This console table, probably conceived without the present stretcher, relates to a pair of console tables by Georges Jacob that were sold anonymously in these Rooms, 4 July 1996, lot 376, while a further pair of related console tables from The Alexander Collection was sold at Christie's New York, 20 April 1999, lot 78. The ribbon-hung floral swags are related to work executed by the matre-sculpteur Jean-Louis Prieur for the Royal Palace in Warsaw in 1765-6 (S. Eriksen, Early Neoclassicism in France, London, 1974, pl. 407, 409 and 411-414). The chair frames, executed to that design, were made in the workshop of Louis Delanois while the carving was executed by Denis Coulonjon. Interestingly, the armchair of pl. 412 has a similar combination of floral swags and acanthus-wrapped arms to that of the acanthus scrolls on the supports of this console table. Such floral ornament was popularised at this period in the publication of 'Vases Nouveaux Composs par M. Jacques, Peintre et Dessinateur en la Manufacture Royale des Gobelins' of circa 1765, (Eriksen, op. cit., pl. 391).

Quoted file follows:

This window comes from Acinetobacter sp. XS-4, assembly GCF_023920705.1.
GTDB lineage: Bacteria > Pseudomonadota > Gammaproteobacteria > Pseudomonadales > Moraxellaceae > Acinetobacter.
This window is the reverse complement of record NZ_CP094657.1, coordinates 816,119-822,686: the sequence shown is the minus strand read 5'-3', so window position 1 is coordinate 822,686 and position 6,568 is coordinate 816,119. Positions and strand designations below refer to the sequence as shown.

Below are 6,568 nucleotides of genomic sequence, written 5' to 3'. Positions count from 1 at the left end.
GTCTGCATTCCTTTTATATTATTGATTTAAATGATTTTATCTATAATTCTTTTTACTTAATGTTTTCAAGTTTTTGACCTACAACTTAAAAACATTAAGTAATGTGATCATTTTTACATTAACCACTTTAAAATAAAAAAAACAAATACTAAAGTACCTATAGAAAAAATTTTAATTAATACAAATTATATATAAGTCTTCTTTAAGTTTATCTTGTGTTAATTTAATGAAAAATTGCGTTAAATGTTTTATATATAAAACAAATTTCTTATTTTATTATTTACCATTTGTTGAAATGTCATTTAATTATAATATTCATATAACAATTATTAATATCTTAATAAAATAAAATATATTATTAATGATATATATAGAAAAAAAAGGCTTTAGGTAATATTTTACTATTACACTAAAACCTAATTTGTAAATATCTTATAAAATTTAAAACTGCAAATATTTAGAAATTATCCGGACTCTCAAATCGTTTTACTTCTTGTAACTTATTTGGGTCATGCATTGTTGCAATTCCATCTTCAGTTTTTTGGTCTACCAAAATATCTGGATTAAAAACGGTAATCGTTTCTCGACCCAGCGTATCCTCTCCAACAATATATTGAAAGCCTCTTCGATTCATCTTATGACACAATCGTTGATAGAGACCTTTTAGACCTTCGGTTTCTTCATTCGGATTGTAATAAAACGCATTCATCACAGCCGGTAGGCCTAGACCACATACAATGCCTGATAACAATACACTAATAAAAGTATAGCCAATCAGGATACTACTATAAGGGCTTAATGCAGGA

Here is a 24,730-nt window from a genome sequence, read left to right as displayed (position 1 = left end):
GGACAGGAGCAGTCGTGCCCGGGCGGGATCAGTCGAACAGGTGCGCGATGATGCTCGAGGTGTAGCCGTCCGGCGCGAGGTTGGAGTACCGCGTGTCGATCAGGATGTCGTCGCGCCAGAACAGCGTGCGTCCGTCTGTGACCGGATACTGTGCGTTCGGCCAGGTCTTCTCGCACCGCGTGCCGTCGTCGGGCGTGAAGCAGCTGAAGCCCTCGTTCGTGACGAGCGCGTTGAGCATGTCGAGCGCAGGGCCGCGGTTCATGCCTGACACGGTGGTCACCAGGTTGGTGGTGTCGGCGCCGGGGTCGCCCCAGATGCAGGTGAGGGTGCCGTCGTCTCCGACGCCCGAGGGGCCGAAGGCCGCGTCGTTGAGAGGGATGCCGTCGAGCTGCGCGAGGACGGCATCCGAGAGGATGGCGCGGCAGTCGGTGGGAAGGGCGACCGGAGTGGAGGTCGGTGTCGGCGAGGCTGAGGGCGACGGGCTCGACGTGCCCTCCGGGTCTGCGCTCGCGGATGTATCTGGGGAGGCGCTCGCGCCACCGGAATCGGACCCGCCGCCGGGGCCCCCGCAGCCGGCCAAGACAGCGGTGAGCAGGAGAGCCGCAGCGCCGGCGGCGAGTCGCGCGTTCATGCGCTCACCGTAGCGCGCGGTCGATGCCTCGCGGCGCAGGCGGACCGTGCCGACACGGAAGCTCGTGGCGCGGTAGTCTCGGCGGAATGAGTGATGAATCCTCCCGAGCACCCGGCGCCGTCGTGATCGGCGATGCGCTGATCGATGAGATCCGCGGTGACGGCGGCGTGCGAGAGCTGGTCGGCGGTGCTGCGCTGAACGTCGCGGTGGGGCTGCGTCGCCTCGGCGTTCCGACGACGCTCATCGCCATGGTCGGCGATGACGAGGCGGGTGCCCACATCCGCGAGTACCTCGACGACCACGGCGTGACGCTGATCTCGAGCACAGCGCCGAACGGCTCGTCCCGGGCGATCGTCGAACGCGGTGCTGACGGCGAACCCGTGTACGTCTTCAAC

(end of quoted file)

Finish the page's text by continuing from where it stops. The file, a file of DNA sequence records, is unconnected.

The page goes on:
The museum label indicates that the table was lent to one of the exhibitions organised by the Department of Science & Art, established in the 1850s and now incorporated in the Victoria & Albert Museum. John Webb (fl. 1825-60) was amongst the dealers, who played a prominent role in these early exhibitions, such as that held at Gore House, Kensington and entitled 'Specimens of Cabinet Work' 1853.
Meaning of Ornament
Conceived in the 1760s Grecian fashion, the elliptic-centred console, with fine carved bands of palms, Etruscan pearls and ribbon-twists, is richly flowered with festooned garlands. These are ribbon-tied at the centre and swagged from the volutes of the legs' acanthus-wrapped and thyrsus-finialed trusses.